Aquarists are individuals with different personalities. They have a passion for the animals they look after and take great care to make sure they live excellent lives in captivity. Just like a zoo needs zookeepers to look after the animals, aquariums also need people to look after the fish and aquatic animals.
An aquarist’s primary responsibilities include water quality and temperature monitoring, tank cleaning, equipment repair, and show design. They educate visitors by giving informative presentations, studying animal behavior, conducting behavioral enrichment activities, and preparing and distributing food on a daily basis. Some positions may also involve restraining animals for veterinary treatments, capturing, and quarantining sick animals, or breeding replacement stock for the aquarium.
An aquarist may be needed to travel to different areas to gather specimens from seas, rivers, or lakes in some circumstances. After that, the specimens must be carefully confined and returned to the tank. For this type of employment, open water diving abilities and certifications are required. International travel necessitates the use of a passport.
Aquariums, zoos, theme parks, labs, and research institutions are just a few of the places where aquarists can work. Positions are accessible mostly with private enterprises, although they may also be offered with government divisions.
Aquarists with more experience can progress to supervisory and management positions inside the aquarium, such as curator jobs. It is also possible to branch out into other related positions such as marine mammal trainer, veterinary technician, or marine biologist.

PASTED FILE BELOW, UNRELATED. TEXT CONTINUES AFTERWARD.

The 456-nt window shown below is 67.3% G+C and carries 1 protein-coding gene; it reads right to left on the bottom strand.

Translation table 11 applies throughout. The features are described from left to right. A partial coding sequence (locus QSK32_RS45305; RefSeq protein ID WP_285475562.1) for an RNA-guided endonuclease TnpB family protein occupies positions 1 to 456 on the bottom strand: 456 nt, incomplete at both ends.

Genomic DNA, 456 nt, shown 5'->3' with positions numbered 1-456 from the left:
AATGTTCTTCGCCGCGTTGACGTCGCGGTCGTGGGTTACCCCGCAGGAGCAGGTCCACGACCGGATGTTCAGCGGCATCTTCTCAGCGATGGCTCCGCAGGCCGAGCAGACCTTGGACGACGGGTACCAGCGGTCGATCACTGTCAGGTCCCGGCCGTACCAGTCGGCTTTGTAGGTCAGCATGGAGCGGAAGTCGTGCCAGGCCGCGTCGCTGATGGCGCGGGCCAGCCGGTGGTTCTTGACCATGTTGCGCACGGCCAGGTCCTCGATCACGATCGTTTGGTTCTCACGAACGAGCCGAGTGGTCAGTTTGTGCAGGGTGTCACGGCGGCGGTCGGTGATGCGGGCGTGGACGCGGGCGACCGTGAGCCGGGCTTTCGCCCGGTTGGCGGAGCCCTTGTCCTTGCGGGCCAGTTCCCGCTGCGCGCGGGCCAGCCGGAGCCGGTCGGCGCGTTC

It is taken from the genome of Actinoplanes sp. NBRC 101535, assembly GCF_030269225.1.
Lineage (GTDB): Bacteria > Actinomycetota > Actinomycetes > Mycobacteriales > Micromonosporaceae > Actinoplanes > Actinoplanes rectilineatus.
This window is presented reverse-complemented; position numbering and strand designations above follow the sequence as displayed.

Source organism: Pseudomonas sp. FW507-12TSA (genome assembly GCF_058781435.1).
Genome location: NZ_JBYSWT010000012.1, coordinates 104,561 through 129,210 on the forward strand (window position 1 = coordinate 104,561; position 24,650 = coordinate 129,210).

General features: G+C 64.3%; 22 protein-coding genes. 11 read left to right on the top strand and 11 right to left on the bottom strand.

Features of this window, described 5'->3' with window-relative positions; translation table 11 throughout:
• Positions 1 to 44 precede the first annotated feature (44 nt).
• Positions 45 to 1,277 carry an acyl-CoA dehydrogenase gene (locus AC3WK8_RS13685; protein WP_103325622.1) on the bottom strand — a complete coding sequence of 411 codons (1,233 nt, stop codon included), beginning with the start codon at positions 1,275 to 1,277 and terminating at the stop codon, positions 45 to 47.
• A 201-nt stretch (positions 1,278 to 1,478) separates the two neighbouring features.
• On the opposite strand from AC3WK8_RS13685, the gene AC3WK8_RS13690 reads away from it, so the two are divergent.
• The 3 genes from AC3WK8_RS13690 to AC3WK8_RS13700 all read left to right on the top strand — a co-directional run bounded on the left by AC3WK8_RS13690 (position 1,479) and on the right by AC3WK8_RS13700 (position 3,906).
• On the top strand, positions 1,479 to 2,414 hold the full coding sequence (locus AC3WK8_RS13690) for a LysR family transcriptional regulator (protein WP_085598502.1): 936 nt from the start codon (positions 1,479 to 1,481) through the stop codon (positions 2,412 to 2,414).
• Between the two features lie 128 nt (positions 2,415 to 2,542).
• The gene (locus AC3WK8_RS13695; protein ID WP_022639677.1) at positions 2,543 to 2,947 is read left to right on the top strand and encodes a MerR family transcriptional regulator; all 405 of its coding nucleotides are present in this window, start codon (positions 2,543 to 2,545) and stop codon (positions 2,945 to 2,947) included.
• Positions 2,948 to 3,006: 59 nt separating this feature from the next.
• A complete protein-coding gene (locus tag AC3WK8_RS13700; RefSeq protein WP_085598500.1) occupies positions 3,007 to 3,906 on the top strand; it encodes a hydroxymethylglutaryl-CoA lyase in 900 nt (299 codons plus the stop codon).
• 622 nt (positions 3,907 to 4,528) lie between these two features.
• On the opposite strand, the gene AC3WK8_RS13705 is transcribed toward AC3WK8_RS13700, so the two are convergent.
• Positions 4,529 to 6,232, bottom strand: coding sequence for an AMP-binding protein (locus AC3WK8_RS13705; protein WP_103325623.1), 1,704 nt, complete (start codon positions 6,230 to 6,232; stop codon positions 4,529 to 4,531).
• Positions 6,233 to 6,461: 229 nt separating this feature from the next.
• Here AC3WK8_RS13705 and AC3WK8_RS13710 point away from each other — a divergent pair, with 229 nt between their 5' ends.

A bachelor’s degree in marine biology, zoology, aquaculture, or a closely related field is required for aquarists. To guarantee that the aquarist can safely carry out their tasks, scuba diving certification is also necessary, as is a certification course in first aid and CPR.
Groups of Aquarists
Many aquarists opt to join professional organizations dedicated to marine creatures. These organizations provide the aquarist community with a range of networking opportunities, educational material, and other resources. Individual memberships in this kind of group are available to employees of zoos, aquariums, related facilities, or organizations designated as conservation partners.
Aquarist pay data is divided into its own category in their wage survey, although it is included in the larger category of nonfarm animal caregivers. Nonfarm animal caregivers had a median annual wage of $22,950. Experienced aquarists in managerial positions make substantially more money, often between $40,000 and $50,000 per year. Plus, starting salaries for new aquarists should be in the region of $18,000 to $20,000.
It might be the ideal job for you if you enjoy caring for aquatic species, developing new habitats, and working with like-minded experts in an aquarium. In the long term, an aquarist degree may be beneficial if you are prepared to put in the time and work required.